Marque Registrar – Warren Cole
(02) 9655 1111
A Brief History
BSA cars were manufactured between 1907 and 1912 in Birmingham then until 1939 in Coventry as well as Birmingham, England. BSA had established a motor-car department in an unsuccessful effort to make use of the Sparkbrook Birmingham factory. An independent part of the same site was occupied by The Lanchester Motor Company Limited. Sales were handled by BSA Cycles Limited. After 1912, manufacture was carried out by group subsidiary Daimler in Coventry or BSA Cycles in Birmingham.
The first prototype car was produced in 1907. The following year, marketed under BSA Cycles Ltd, the company sold 150 automobiles and again began producing complete bicycles on its own account. By 1909, it was clear that the new motorcar department was unsuccessful, an investigation committee reporting to the BSA Board on the many failures of its management and their poor organization of production.
BSA brand ownership eventually passed to Tata Motors, after their purchase of Jaguar Cars. Jaguar had previously purchased Daimler Company, buying the Browns Lane factory in the mid-20th Century. In the 21st Century, a legal challenge halted the creation of a BSA-badged car to be made in China. The case only applies to cars, not other products, such as bikes.
Dudley Docker had joined the board in 1906 and was appointed deputy chairman of BSA in 1909. He had made a spectacular financial success of a merger of five large rolling-stock companies in 1902 and become the leader of the period’s merger movement. Believing he could buy the missing management skills that could not be found within BSA, he started merger talks with The Daimler Company Limited of Coventry. Daimler and Rover were then the largest British car producers. Daimler was immensely profitable. After its capital reconstruction in 1904, Daimler’s profits were 57% and 150% returns on invested capital in 1905 and 1906. The attraction for Daimler shareholders, was the apparent stability of BSA. So, in 1910, BSA purchased Daimler with BSA shares, but Docker, who negotiated the arrangements, either ignored or failed in his assessment of their consequences for the new combine. The combine was never adequately balanced or co-ordinated.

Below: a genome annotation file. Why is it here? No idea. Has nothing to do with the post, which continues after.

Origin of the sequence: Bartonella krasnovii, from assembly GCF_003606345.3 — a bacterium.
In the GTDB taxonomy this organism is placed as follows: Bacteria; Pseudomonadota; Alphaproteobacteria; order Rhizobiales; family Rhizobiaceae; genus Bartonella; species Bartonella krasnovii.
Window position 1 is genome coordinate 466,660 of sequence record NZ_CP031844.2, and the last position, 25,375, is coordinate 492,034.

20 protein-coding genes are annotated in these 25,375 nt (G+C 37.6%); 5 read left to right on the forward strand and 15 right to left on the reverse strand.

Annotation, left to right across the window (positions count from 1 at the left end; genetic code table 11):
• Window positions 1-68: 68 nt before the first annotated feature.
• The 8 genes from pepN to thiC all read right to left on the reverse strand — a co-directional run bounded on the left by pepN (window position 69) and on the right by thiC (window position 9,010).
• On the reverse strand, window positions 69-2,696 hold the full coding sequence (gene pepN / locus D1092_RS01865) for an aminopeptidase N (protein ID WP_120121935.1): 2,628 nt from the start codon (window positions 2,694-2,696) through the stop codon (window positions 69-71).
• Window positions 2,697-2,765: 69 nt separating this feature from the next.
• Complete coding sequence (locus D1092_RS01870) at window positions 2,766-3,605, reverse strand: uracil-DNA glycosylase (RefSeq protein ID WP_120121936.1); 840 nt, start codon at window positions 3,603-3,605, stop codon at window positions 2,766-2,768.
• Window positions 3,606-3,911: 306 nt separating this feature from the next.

Docker retired as a BSA director in 1912 and installed Lincoln Chandler on the BSA board as his replacement. Docker liked to draw a comparison between the BSA~Daimler merger he engineered and that of his 1902 merger of Metropolitan Carriage Wagon & Finance Company and Patent Shaft. However, there was not the integration of facilities in the BSA~Daimler case, nor was there a reorganisation of either BSA or Daimler. In view of the earlier criticism contained in the 1909 report of the investigation committee, BSA continued to produce cars of their own, using Daimler engines. In 1913, Daimler employed 5,000 workers to manufacture 1,000 vehicles, an indication that things were not well.